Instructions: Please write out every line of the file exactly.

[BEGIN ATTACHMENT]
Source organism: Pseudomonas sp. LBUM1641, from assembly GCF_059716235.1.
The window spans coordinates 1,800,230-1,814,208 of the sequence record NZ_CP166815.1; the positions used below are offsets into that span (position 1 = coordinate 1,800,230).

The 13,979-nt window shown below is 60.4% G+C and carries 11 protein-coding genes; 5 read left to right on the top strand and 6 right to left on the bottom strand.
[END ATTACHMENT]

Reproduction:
Source organism: Pseudomonas sp. LBUM1641, from assembly GCF_059716235.1.
The window spans coordinates 1,800,230-1,814,208 of the sequence record NZ_CP166815.1; the positions used below are offsets into that span (position 1 = coordinate 1,800,230).

The 13,979-nt window shown below is 60.4% G+C and carries 11 protein-coding genes; 5 read left to right on the top strand and 6 right to left on the bottom strand.